The authors find that as educational level and career experience
increase, entrepreneurs are more prone to overoptimism. Because
entrepreneurs must possess strong positive feelings about
their ventures to put aside excellent jobs elsewhere, those
who have more education and experience are likely to be more
Male entrepreneurs also tend to exhibit more optimism than
their female counterparts. Additionally, those who have already
launched other firms are more optimistic than those who are
launching a firm for the first time.
Entrepreneurs who have some expertise in the industry of
their start-up tend to be more realistic, whereas those who
became entrepreneurs to implement their own idea or because
they needed more autonomy are significantly more optimistic.
Optimism and Debt Preferences
For most entrepreneurs, using short-term financing would
appear to be a very risky course of action. However, approximately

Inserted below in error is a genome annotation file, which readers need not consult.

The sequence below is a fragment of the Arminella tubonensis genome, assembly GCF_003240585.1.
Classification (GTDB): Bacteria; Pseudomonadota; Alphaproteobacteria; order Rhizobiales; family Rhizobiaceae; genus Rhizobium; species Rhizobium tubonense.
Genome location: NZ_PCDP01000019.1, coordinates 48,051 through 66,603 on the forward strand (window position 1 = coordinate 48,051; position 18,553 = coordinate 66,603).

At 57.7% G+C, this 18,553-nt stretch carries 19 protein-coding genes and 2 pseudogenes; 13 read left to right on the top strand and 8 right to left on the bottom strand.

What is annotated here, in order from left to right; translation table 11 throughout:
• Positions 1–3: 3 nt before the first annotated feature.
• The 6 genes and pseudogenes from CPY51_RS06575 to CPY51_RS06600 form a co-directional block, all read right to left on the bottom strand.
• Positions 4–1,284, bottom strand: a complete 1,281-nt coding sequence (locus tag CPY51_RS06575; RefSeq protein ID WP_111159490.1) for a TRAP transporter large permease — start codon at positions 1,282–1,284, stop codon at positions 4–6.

half of the debt entrepreneurs take on is short-term.
Short-term and long-term debt contracts involve trade-offs
for entrepreneurs. Short-term debt comes with lower interest
charges attached. However, an entrepreneur generally must
produce positive results within a year or two. If these results
don't materialize, the entrepreneur may default on the loan.
In contrast, long-term debt gives the entrepreneur more time
to make his or her company successful and pay back the debt,
with the trade-off being higher interest payments.
"The type of contract a more realistic entrepreneur
accepts does not sound like a good deal for an optimistic
entrepreneur," Landier explains. "Optimists believe